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* [http://groups.yahoo.com/group/cgs_synth CGS Synth discussion group], for discussion of locating parts, modifications and corrections etc.
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  +
[[Category:CGS modular]]

Revision as of 21:23, 10 December 2018

CGS42 the CGS gate sequencer CV adapter is an addition to the obsolete CGS07 gate sequencer, (superseded by the CGS89 gate sequencer), converting it to a traditional eight-step control voltage sequencer.

It simply adds a single channel no-nonsense 8 step analog output. Additional boards can be added to increase the number of channels as desired. The pots are assigned to a particular step during construction, so the board can be mounted either vertically or horizontally as required.

All clocking, sequence length and reset functions etc. are handled by the main gate sequencer board.

While untested, the module should work on +/-12 volts.

A little on how it works

The schematic of the core of the CV Adapter.

To avoid overloading them, each of the column drives from the Gate Sequencer is buffered by a general purpose NPN transistor such as a BC547 or 2N3904 wired as an emitter follower. The buffered column drives are used to apply a voltage across each of the pots in sequence. The wiper of each pot picks up the reduced voltage, which is then fed into a non-inverting mixer based around a dual op-amp.

As only one put has a voltage across it at any time, only one voltage is fed into the mixer. The remaining inputs are all at 0 volts, and as such have no effect on the summed output.

This board could of course be connected to other signal sources if desired, or even used as a small mixer, if the transistors were omitted and the input signals were fed directly into the pots.

Construction

The component overlay. Connections can be determined from the circuit diagram.

Before you start assembly, check the board for etching faults. Look for any shorts between tracks, or open circuits due to over etching. Take this opportunity to sand the edges of the board if needed, removing any splinters or rough edges. (Note that on the first run of PCBs a corner hole is missing. I don't know why - it was on the artwork.)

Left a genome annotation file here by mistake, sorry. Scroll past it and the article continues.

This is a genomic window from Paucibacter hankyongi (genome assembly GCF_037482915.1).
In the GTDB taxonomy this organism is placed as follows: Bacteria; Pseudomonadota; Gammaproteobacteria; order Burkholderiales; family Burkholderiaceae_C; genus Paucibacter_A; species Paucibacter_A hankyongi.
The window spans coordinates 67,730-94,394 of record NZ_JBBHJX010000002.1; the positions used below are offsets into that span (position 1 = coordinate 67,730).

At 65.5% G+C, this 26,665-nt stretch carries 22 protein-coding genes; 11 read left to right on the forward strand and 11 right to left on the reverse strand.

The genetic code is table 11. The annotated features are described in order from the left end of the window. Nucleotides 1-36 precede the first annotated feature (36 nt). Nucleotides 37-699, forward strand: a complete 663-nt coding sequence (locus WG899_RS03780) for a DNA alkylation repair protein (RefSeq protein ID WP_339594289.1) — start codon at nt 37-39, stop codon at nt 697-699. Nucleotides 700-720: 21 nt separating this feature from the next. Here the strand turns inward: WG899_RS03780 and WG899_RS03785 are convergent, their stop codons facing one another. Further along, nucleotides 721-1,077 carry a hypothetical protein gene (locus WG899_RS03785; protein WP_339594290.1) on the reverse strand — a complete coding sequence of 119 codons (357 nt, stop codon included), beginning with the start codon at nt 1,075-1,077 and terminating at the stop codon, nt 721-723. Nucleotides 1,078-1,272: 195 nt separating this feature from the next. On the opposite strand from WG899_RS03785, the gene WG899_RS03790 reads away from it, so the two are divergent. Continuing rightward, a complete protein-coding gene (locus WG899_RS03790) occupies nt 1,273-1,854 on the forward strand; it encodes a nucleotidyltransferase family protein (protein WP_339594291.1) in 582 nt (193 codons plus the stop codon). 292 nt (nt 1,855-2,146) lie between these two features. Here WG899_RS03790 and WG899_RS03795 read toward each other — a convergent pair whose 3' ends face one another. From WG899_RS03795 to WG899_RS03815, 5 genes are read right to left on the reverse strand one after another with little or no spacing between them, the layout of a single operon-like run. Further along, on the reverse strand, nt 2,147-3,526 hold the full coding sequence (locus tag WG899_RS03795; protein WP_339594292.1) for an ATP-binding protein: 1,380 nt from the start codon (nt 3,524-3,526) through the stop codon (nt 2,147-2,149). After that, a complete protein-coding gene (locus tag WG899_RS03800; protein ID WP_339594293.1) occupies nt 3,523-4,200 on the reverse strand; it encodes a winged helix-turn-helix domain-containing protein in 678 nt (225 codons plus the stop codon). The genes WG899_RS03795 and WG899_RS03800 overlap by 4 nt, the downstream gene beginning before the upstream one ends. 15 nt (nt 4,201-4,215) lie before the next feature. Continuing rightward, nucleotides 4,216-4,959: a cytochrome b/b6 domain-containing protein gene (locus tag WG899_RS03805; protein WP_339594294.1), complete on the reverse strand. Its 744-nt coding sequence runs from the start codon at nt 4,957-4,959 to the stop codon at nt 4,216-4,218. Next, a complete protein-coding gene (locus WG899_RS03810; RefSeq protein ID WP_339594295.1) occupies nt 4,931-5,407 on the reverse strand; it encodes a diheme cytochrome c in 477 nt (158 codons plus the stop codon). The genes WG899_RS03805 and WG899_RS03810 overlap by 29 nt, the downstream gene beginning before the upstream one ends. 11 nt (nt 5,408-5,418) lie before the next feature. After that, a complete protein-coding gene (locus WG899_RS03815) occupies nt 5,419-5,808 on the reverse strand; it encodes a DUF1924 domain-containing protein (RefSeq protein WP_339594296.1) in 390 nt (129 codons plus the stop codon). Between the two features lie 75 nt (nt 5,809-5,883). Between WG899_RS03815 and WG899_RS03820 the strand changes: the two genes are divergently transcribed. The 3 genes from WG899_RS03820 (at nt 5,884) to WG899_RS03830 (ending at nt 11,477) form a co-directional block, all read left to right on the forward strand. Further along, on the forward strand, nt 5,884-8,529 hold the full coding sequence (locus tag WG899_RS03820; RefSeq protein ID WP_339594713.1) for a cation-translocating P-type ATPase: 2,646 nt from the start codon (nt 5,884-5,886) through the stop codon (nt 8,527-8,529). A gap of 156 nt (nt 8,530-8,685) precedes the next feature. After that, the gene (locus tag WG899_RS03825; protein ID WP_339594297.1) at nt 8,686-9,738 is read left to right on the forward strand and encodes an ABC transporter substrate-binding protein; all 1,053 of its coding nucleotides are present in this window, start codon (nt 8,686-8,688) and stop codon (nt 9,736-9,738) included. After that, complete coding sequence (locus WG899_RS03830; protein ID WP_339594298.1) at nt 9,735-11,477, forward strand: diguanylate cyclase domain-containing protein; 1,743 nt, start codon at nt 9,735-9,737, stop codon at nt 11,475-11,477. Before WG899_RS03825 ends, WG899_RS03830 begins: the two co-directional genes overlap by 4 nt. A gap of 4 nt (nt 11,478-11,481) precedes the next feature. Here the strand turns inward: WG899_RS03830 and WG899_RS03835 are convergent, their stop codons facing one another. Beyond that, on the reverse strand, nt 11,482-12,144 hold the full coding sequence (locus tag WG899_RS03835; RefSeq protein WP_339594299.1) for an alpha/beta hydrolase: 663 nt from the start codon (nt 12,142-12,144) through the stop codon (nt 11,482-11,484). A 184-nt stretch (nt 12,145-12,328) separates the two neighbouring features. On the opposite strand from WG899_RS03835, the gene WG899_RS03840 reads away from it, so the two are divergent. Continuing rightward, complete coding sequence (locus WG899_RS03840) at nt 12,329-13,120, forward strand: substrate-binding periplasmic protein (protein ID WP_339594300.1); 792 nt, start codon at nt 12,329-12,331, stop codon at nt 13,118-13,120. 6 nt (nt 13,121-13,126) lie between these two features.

When you are happy with the printed circuit board, construction can proceed as normal, starting with the resistors first, followed by the IC socket if used, then moving onto the taller components.

Take particular care with the orientation of the polarized components such as electrolytics, diodes, transistors and ICs.

When inserting ICs into sockets, take care not to accidentally bend any of the pins under the chip. Also, make sure the notch on the chip is aligned with the notch marked on the PCB overlay.

The order the pots will be sequenced is indicated by a small number in the middle of the overlay for each pot. It follows left to right, with no consideration for the vertical offset. This way, each gate sequencer column can be represented by a vertical line. If you would prefer a different arrangement, the wires connecting the "C" pads on this board to the main gate sequencer can be shuffled as required.

There is no power input jack on this board, as it is designed to be jumpered directly to the host gate sequencer board. You will find you need to run a negative feed to the gate sequencer board if one is not already present.

An example of hard wiring the CV Adapter to the gate sequencer board.

Parts list

This is a guide only. Parts needed will vary with individual constructor's needs.

Part Quantity
Capacitors
100n 1
10uF Tant 1
Resistors
1k 1
33k 1
100k 10
10k lin pot 8
Semi's
TL072 1
BC547 8
Misc
CGS42 PCB 1

Notes

  • PCB is 3.8" x 2.3" with 3mm mounting holes 0.15" in from the edges.

See also

References

External links